I have osteoarthritis; do I need a joint replacement?

Most people will never need a joint replacement and can manage their symptoms conservatively.

Can I have a steroid injection for my hip pain?

Physiotherapists are able to perform steroid injections for greater trochanteric pain syndrome, but not for hip osteoarthritis pain. Whilst injections can be very effective in the short term, research shows medium to long term relief is not often achieved, and physiotherapy is the best long-term option for pain relief. Your physiotherapist will be able to discuss if an injection is appropriate if you are being seen within the Physiotherapy Outpatient Service.

Do I need a walking aid?

If it is too painful to walk and you are limping then a walking aid will probably help. You could try a walking stick or a pair of crutches.

When should I go to A&E?

You should go to A&E if you have had a serious fall or accident, if you are unable to bear any weight or unable to move your leg, or if you have hip pain alongside a fever/ generally unwell.

I think I have a tendinopathy, should I rest it?

It is important not to overdo exercise if you feel you may have a tendinopathy. Equally it is important not to completely rest. Find a suitable amount of daily activity that you can manage and try to gradually increase this as the pain subsides.

My hip is snapping when I move it, what should I do?

A clicking noise or ‘popping out’ sensation is common at the hip. This is often where the tendon flicks over the pelvis – it does not mean something is breaking and is nothing to be concerned by. Often strengthening the hip muscles can help.

Do I need a scan to diagnose my shoulder pain?

There is often not a single simple explanation for your shoulder pain, and findings on scans often reveal changes which are normal signs of ageing rather than the root cause of your pain.
For instance, degenerative changes in the rotator cuff tendons, cartilage damage and arthritis, are all often found when scanning individuals with no shoulder pain or weakness.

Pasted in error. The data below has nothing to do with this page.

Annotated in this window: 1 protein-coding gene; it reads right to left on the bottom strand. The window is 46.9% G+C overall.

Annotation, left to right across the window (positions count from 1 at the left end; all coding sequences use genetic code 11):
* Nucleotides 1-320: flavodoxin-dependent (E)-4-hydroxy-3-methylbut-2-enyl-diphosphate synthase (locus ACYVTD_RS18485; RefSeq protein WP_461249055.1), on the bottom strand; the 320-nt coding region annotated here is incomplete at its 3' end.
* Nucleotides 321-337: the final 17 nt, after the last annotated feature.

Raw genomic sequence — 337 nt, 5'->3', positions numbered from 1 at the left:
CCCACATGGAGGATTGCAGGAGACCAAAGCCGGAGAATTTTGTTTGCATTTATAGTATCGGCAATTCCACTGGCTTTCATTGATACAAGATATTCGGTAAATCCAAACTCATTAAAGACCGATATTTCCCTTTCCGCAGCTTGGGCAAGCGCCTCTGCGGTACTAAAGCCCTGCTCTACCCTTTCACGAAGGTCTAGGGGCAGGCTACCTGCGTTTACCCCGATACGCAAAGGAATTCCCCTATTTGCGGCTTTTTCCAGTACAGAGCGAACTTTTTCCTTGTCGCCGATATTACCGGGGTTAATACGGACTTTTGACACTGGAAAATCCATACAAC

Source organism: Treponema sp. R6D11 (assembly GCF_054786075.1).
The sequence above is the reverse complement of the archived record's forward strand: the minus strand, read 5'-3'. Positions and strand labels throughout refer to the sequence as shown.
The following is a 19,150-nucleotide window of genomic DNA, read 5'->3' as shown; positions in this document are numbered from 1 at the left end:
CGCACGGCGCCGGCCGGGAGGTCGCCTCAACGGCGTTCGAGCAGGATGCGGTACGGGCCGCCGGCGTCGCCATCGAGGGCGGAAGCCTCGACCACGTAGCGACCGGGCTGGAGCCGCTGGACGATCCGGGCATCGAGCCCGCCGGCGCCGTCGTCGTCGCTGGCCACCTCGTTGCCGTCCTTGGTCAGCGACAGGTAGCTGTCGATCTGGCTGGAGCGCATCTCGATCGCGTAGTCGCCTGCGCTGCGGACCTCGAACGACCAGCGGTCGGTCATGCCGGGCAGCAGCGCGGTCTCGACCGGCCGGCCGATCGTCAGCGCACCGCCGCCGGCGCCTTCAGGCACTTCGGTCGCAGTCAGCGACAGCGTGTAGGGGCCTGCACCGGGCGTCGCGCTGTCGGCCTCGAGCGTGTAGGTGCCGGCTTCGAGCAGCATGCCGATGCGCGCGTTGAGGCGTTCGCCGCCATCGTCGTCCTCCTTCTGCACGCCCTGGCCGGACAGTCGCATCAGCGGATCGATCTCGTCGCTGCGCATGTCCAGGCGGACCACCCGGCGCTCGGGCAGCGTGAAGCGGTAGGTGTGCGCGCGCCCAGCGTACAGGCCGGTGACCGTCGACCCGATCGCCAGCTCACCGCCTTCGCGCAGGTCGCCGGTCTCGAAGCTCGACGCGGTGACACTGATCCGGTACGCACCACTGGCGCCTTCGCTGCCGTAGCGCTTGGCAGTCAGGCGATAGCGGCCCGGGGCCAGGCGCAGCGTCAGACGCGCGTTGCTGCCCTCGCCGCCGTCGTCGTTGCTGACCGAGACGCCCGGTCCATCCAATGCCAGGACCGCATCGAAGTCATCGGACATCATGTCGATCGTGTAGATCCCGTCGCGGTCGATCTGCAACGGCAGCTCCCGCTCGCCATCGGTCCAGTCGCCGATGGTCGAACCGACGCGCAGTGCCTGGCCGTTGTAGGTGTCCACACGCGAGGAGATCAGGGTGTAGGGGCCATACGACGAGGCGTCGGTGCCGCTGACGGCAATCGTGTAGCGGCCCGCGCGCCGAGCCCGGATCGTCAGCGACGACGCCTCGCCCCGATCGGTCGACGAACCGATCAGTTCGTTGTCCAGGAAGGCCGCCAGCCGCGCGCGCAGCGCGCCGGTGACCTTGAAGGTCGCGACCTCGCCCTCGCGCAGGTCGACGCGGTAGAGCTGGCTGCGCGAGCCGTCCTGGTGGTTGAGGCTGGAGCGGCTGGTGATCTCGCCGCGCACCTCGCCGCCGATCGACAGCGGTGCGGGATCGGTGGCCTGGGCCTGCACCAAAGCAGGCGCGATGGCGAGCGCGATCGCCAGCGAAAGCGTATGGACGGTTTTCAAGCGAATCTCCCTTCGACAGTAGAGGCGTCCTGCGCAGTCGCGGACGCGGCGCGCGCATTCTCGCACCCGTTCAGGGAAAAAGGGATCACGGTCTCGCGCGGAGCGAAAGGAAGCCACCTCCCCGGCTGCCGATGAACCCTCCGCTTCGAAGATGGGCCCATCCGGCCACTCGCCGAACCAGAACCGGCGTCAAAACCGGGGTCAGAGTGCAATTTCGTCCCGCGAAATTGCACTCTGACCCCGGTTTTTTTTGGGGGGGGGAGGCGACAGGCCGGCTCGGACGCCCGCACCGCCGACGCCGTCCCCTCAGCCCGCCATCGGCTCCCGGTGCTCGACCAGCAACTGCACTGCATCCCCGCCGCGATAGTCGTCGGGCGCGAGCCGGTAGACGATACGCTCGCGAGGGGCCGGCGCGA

Shoulder pain is likely to be caused by a multitude of factors which can often be addressed with exercise.

How will exercise help my shoulder pain?

Research has proven that exercise is often as effective as surgery for treating shoulder pain. However, exercise doesn’t just improve your pain, it does so much more:
  • Promotes healing
  • Strengthens your muscles and tendons
  • Increases your confidence and trust in your shoulder
  • Reduces your pain and fear to move
  • Builds your capacity and tolerance for activity
  • Helps you return to living a full and busy life once more

If I have a tear in my rotator cuff tendon, is surgery the only option?

Tears of the rotator cuff are very common and are a normal part of the ageing process. Most rotator cuff tears do not cause any pain or problem.

The rotator cuff tendons are all connected to create a large broad flat structure around the top of your arm bone, rather like a blanket. So when one tendon is torn, you can picture it like a hole in this blanket. A hole in a blanket doesn’t mean a blanket becomes useless, and this is the same for a tear in your rotator cuff.

Exercises strengthen the rest of the blanket to compensate for this ‘hole’ and are very safe to do. Exercise will reduce your pain and fear as well as improve your function.

Do I need to wear a collar for my neck pain?

Neck collars are no longer recommended for neck pain or injury unless you’ve been told to wear one by a specialist for a specific reason as they have been shown to actually slow recovery. It’s better to keep you neck moving despite some pain initially to avoid any lasting problems and get back to normal as soon as possible.
Muscles and joints in the neck can stiffen up very quickly if they are being kept still so avoid using a collar and get the neck moving again straight away. Remember – Motion is lotion!
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